Le Fin

How did knowing you’d have to write a Review on the blog change the way you read our books? How did it change the way you prepared for class?

 

Knowing that I had to write a review certainly meant that I had to read the books with a thought of what I would be saying in mind. It made me a more careful conscientious reader, because I was mindful of the materials that I was reading. By that I mean that I had to look for the elements of the stories that were important to the class. I was more aware of the climate change elements, and in particular in making sure that they exist in the novel. This was particularly important to me because reading is something I really enjoy, and it was an interesting challenge to read for things in a story rather than just enjoy it.

 

How did writing in this format affect your writing process and writing style? I’m really interested to hear how writing in a blog format was different from writing you’ve done in other classes, whether English classes with more traditional papers, other courses with online writing (blog, discussion board, etc.) or otherwise. Did the possibility of a wider audience – your classmates, or anyone who stumbled upon our blog – change the way you wrote?

 

I would say that I did not really enjoy writing reviews as much as it may have somewhat appeared. I enjoyed the process of discussing the books, and that there was certainly less pressure to write formally and academically, two things I greatly despise. I did enjoy the possibility of a wider audience, as I would hope to publish a book one day, but as of yet, I have been unsuccessful. So hopefully my experience with this blog could help me towards this goal.

 

How often did you read the Reviews posted by your classmates? Did you gravitate towards reading particular writers?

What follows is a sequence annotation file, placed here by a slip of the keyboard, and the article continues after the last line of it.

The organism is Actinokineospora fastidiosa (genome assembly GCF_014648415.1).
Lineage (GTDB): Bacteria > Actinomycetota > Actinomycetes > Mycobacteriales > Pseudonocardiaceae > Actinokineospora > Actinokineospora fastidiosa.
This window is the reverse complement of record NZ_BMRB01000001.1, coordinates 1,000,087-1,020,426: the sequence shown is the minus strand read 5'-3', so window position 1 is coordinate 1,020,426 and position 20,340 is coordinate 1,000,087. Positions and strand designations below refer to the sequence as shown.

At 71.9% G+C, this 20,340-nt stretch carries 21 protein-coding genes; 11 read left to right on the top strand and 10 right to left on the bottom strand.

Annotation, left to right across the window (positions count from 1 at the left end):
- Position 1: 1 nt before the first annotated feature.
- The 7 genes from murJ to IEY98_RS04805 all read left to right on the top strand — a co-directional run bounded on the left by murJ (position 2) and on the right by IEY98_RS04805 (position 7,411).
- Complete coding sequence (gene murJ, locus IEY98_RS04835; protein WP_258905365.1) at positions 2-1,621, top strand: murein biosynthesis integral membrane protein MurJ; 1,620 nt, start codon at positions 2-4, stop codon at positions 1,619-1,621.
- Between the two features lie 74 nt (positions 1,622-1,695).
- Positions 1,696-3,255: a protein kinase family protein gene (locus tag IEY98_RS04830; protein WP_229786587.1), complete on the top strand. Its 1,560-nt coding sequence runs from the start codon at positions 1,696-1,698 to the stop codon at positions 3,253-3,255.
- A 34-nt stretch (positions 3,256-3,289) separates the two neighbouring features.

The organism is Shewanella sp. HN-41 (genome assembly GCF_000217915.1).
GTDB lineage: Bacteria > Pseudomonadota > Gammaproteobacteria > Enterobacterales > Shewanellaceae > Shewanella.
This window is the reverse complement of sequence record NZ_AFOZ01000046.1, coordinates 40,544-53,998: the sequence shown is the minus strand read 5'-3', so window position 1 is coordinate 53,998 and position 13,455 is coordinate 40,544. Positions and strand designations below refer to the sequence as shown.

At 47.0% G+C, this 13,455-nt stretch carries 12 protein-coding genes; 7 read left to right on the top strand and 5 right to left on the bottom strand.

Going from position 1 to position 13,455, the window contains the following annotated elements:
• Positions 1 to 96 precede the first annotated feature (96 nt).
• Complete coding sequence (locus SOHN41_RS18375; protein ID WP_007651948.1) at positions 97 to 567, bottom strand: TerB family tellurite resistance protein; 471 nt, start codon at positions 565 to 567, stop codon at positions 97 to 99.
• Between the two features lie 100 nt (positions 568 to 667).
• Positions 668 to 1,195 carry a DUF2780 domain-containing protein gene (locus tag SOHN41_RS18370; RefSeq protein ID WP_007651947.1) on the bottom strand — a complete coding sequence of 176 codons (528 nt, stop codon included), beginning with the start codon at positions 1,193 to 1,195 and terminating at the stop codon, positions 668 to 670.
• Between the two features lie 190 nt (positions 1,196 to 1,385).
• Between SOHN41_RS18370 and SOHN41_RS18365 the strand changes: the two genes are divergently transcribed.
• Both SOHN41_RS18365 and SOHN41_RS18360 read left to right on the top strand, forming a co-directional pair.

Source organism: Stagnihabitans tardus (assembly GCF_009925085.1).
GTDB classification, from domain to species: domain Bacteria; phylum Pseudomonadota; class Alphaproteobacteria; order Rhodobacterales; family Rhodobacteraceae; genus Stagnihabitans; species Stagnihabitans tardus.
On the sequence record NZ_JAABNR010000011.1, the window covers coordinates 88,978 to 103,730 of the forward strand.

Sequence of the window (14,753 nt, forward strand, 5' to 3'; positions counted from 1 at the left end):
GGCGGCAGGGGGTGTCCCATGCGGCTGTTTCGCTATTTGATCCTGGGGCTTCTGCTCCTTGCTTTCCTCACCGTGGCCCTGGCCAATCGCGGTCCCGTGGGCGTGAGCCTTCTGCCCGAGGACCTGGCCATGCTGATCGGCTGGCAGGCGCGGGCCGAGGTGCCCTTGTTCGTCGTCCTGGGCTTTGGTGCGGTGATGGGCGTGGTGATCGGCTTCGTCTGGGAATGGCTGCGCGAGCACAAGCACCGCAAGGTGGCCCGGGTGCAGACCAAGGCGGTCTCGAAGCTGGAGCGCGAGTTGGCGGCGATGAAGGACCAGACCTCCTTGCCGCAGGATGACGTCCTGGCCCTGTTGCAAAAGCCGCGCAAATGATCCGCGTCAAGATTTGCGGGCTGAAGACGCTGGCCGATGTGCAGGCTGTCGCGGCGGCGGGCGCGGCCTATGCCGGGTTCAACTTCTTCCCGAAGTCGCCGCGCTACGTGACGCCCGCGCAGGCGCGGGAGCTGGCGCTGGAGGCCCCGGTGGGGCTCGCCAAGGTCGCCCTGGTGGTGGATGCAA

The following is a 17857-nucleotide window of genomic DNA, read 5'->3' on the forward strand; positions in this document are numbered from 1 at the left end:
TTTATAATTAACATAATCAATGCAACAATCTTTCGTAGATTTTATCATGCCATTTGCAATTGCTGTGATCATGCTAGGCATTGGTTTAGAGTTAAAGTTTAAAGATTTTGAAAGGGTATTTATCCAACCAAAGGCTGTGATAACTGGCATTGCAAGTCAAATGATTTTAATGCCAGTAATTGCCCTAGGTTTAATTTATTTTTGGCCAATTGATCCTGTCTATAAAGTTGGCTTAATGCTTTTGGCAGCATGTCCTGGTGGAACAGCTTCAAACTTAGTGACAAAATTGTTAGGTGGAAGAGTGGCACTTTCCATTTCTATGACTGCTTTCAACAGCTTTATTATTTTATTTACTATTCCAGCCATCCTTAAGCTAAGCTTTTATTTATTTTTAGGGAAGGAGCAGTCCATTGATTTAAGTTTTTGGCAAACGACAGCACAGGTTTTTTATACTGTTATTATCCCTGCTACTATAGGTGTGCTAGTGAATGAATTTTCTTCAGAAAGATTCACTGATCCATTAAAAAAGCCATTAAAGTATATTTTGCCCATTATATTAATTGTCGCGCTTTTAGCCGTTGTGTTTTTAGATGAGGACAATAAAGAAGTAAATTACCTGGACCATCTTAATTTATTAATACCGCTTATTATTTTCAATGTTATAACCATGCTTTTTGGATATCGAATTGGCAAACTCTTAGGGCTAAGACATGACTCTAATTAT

I did not read them very often. I did enjoy reading them when I did, but I didn’t do it very often. I enjoy the input of my classmates; this is an interesting take, because I don’t usually have access to what my classmates are saying. Knowing how they feel about their classes and the books we are reading is a newly fascinating experience for me. And no, there were no particular writers to whom I gravitated.

 

Did knowing that you had to post on the blog affect the way you read (and watched) stuff unrelated to the course readings?

 

Yes, definitely. I found myself more aware of things to do with climate in movies and shows that were not class material. There is a lot more out there than you would think. IT is interesting how different your perceptions of the world are when you’re looking for particular things versus when you’re not looking.

 

I’d be excited to hear you reflect on whether and/or how your experience with and attitude towards the blog changed over the course of the semester. Did it live up to its promise? Was the blog element of the course better or worse than you hoped or feared?

 

My attitude towards the blog definitely changed over the semester in quite a few ways. Firstly, I hated the idea of a blog to begin with because despite being of the Internet era, I am not very Internet savvy. So, I did not like the idea of a blog. But, I do like it now. I have learned it, I have become comfortable with it, and it makes sense to me now. I do know how to write traditional papers, and I do really like them, but now I do not quite know if I would ever want to write a normal paper again. I like blogging, and review writing, it makes me feel like a critic, who I was already, but now I can be a professional one.

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